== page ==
What was once a robust marketplace may be past its prime, but that doesn’t mean that the “push-to-talk” networks so many transportation professionals have relied on for years have left the dock.

In fact, despite the impending shutdown of the famous Sprint Nextel iDEN (2G) Nextel National Network in 2013 (Sprint is transitioning customers to its Sprint Direct Connect 3G CDMA network), other telecom carriers, such as AT&T, see robust business opportunities in the push-to-talk (PTT) arena.

“The market for this kind of communication has been around for a while,” Igor Glubochansky, executive director of product management-AT&T Advanced Mobility Solutions, told Fleet Owner. “Most of it was in the Nextel Network.”

At its peak, Glubochansky said, there were approximately 16 million push-to-talk users, many of those in transportation. That market has declined in recent years and now numbers around 3 million. Still, he added, there are around 30 million potential users of push-to-talk services working in various industries and supplying critical services, including pickup-and-delivery operations and field service work.

“A lot of those customers have rugged devices,” Glubochansky added. “At AT&T, we have provided many solutions such as workflow management to those [users].”

At first glance, the decision by AT&T to invest in push-to-talk seems curious, but there is certainly a solid business case for the future of push to talk, Glubochansky said. In fact, Sprint and Verizon will continue to offer PTT services.

AT&T offers the service on six ruggedized devices with two more coming in the near future, he said. But because it is a downloadable application, the service, which is available for $5/month for those with AT&T voice and data plans or $30/month as a standalone feature, it can be incorporated into nearly any smartphone.

Glubochansky said because the service does not require its own device, it can complement existing services such as the company’s various Workforce Management Applications, which include hours-of-service compliance programs, that are available on mobile devices. The importance of this is that a fleet does not need multiple devices for management, monitoring and communication services.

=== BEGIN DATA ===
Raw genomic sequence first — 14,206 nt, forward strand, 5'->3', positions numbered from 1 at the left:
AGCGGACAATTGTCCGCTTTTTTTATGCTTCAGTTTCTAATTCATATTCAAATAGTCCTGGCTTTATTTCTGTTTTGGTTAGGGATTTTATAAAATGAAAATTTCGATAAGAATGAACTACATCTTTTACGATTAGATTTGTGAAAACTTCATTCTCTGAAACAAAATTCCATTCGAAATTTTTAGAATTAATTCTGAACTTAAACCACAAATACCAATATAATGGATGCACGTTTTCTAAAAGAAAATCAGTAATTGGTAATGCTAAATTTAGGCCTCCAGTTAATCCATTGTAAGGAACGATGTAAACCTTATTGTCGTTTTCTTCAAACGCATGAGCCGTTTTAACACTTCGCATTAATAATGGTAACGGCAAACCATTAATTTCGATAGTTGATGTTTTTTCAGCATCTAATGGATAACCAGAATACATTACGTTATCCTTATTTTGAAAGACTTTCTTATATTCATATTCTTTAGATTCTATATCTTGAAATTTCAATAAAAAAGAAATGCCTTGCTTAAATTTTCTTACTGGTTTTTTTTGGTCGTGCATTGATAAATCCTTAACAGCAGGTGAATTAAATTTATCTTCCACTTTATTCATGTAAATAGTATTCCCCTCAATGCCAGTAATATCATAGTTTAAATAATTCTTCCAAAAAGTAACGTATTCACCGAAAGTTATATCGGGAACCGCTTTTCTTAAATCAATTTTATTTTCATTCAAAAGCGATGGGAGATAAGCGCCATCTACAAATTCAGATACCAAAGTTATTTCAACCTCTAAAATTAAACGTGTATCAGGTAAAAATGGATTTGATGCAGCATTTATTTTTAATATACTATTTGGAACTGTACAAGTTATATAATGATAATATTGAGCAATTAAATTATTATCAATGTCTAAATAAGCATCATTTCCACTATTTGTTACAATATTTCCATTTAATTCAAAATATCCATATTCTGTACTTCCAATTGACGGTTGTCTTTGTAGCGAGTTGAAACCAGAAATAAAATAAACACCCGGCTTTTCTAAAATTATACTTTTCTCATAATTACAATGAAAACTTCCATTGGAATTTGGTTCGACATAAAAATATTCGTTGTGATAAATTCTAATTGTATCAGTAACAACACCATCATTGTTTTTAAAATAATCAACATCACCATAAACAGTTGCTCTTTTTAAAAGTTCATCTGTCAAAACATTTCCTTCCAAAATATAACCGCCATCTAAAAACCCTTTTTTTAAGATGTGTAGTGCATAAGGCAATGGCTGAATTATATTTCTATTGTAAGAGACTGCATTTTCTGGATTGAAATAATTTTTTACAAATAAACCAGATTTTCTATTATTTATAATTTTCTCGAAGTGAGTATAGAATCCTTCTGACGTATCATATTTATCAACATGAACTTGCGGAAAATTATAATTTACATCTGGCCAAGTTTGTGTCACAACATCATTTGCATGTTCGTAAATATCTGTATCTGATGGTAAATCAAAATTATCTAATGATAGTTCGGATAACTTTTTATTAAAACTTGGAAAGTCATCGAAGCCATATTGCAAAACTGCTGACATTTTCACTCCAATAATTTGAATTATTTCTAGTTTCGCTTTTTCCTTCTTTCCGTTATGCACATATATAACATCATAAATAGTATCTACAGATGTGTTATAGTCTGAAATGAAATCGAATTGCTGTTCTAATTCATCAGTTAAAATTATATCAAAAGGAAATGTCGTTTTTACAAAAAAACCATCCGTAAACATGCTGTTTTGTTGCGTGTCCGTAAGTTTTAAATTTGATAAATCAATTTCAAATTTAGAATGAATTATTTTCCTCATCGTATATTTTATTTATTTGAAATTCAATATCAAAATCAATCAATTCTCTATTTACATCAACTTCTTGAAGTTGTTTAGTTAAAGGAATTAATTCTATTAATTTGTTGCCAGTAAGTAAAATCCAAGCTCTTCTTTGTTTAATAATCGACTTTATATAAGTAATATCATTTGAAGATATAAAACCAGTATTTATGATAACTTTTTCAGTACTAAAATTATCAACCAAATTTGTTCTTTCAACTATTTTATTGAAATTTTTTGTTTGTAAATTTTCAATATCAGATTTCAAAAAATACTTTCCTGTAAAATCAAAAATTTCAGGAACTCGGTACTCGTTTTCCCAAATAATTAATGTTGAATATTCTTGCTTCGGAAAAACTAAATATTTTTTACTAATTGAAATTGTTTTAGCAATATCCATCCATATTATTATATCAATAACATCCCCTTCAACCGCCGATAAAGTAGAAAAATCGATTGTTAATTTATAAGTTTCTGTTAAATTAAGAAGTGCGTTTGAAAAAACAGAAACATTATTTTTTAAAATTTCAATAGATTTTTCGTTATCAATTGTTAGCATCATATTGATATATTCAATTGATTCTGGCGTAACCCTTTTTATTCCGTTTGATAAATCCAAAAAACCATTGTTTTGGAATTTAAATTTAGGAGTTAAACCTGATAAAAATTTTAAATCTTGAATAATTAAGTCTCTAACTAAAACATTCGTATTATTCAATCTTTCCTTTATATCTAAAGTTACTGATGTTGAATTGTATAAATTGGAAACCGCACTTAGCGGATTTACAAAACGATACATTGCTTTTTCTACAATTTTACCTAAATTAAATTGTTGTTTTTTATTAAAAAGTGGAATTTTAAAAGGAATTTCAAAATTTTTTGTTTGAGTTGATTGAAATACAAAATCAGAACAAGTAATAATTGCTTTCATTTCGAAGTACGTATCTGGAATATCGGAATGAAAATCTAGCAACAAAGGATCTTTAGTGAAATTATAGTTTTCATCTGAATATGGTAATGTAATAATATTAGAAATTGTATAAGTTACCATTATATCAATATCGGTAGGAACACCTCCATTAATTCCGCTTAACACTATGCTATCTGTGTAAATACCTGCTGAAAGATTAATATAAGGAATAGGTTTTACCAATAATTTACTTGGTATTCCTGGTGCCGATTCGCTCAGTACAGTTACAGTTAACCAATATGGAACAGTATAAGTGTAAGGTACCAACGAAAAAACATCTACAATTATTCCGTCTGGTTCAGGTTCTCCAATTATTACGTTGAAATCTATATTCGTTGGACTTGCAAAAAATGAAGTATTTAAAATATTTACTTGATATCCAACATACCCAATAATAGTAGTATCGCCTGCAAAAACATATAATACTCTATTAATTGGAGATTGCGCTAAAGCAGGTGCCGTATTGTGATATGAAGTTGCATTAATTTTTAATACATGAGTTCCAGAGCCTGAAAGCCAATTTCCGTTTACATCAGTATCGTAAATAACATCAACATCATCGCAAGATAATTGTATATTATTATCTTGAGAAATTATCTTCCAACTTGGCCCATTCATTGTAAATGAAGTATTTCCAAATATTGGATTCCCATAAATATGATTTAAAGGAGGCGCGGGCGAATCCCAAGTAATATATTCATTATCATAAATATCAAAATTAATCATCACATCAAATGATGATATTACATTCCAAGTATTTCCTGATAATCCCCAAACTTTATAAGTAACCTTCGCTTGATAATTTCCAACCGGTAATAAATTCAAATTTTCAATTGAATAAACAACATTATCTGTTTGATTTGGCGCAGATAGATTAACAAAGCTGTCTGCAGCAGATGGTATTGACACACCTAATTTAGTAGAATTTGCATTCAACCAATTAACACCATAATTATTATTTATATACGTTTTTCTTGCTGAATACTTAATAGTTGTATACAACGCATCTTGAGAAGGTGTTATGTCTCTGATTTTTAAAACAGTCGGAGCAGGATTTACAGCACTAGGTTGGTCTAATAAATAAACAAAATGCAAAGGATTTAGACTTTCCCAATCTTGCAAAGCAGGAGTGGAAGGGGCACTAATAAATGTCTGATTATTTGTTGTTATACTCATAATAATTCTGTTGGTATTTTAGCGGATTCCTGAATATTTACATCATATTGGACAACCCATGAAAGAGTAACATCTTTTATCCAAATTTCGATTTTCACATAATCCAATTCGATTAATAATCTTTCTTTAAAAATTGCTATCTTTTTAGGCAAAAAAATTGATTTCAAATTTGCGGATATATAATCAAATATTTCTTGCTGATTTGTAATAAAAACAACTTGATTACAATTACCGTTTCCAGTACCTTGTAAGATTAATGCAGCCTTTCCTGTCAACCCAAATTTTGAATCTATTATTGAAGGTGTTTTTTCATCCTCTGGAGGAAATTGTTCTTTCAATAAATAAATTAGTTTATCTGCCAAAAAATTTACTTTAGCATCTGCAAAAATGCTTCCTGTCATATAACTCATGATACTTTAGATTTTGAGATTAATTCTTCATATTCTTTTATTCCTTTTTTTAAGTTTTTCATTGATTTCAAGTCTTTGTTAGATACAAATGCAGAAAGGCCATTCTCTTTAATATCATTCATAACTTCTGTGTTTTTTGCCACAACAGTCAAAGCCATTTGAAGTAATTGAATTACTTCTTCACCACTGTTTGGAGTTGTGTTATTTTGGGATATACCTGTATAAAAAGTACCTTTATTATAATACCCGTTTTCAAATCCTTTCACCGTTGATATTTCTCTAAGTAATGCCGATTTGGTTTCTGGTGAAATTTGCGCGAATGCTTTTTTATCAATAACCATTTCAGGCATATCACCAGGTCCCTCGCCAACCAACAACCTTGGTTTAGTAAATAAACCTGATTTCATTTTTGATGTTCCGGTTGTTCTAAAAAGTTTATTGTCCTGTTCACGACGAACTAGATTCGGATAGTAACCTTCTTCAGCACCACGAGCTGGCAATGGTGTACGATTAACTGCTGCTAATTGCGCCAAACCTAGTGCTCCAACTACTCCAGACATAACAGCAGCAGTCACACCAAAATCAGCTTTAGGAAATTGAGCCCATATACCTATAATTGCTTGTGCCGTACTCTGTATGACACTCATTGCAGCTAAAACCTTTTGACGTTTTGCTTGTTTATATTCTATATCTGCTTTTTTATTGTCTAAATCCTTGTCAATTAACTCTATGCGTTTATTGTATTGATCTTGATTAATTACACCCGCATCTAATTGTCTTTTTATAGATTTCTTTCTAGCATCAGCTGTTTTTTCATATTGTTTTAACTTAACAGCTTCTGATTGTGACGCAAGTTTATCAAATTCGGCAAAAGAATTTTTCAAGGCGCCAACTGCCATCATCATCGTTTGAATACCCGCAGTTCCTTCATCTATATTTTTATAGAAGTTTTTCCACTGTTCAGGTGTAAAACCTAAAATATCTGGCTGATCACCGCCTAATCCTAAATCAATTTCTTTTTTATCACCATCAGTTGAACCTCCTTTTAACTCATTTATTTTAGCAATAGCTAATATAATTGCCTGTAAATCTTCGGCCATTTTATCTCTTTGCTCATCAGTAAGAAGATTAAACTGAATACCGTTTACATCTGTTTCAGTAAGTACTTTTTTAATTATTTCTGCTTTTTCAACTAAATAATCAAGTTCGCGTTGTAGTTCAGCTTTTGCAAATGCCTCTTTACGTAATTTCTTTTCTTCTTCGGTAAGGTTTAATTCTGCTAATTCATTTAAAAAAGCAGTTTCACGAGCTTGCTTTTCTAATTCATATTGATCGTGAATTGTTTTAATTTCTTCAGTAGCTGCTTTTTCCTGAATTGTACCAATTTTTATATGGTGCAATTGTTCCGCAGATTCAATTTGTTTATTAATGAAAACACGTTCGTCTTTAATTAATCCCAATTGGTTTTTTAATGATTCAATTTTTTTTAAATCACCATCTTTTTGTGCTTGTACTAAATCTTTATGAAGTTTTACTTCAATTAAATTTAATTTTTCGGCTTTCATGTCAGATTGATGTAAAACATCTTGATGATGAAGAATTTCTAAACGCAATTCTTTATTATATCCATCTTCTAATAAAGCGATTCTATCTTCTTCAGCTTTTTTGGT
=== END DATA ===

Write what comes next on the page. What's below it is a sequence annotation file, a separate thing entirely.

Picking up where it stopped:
“Now you have more powerful devices that have push to talk and data [capabilities] like workforce management,” Glubochansky told Fleet Owner. “The business value is really there for instant communications between drivers and the back office. I think there is a whole continuum of communications that businesses are looking at” such as email, texting and push-to-talk.

AT&T’s offering, which it is calling Enhanced Push to Talk, offers users simultaneous voice and data so they can access mobile applications while talking over the PTT network among other benefits. It integrates with business applications for field force automation, fleet management, dispatching and GPS tracking, the company said, and provides faster connection times than competitive PTT solutions through AT&T’s 3G and 4G LTE networks.

“Enhanced Push to Talk is supporting LTE and that’s huge because that is [technology] for the next five years, not the past five years, so it is a future [solution available today],” Glubochansky said. While Verizon and Sprint among others also offer PTT services, Glubochansky said AT&T’s is the only one available on a 4G LTE network.

For fleets that may utilize land mobile radio (LMR) or private mobile radio (PMR) networks, AT&T’s PTT also integrates with those systems.

The service offers a number of features that fleets could find useful, Glubochansky said, including the ability to connect up to 250 people at a time. It also offers “instant personal alerts” where a notification is sent to a contact to let them know that a PTT call will be coming, and a “supervisory override” that allows an authorized user to supersede the conversation when needed.

According to Glubochansky, “contact lists,” which can include “talk groups,” can be downloaded to the devices remotely or imported from the phone's address book.

Calls on AT&T’s Enhanced Push to Talk service connect within a second, Glubochansky added, and the typical conversation lasts less than 30 seconds, making it an ideal solution to quickly communicate important details.